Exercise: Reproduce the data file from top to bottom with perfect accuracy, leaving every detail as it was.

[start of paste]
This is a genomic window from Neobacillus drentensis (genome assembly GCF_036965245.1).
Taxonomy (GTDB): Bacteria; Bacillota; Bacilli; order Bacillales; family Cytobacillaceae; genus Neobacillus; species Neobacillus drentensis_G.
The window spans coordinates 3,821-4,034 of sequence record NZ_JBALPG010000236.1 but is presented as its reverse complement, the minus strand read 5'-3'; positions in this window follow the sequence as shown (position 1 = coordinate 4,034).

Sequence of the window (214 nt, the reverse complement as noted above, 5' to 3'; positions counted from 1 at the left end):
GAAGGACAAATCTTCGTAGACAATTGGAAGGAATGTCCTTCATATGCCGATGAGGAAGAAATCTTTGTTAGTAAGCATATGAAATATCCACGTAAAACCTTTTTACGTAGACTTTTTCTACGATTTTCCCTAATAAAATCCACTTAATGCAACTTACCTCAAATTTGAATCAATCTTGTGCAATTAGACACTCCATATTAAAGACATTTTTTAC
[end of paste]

This is a genomic window from Neobacillus drentensis (genome assembly GCF_036965245.1).
Taxonomy (GTDB): Bacteria; Bacillota; Bacilli; order Bacillales; family Cytobacillaceae; genus Neobacillus; species Neobacillus drentensis_G.
The window spans coordinates 3,821-4,034 of sequence record NZ_JBALPG010000236.1 but is presented as its reverse complement, the minus strand read 5'-3'; positions in this window follow the sequence as shown (position 1 = coordinate 4,034).

Sequence of the window (214 nt, the reverse complement as noted above, 5' to 3'; positions counted from 1 at the left end):
GAAGGACAAATCTTCGTAGACAATTGGAAGGAATGTCCTTCATATGCCGATGAGGAAGAAATCTTTGTTAGTAAGCATATGAAATATCCACGTAAAACCTTTTTACGTAGACTTTTTCTACGATTTTCCCTAATAAAATCCACTTAATGCAACTTACCTCAAATTTGAATCAATCTTGTGCAATTAGACACTCCATATTAAAGACATTTTTTAC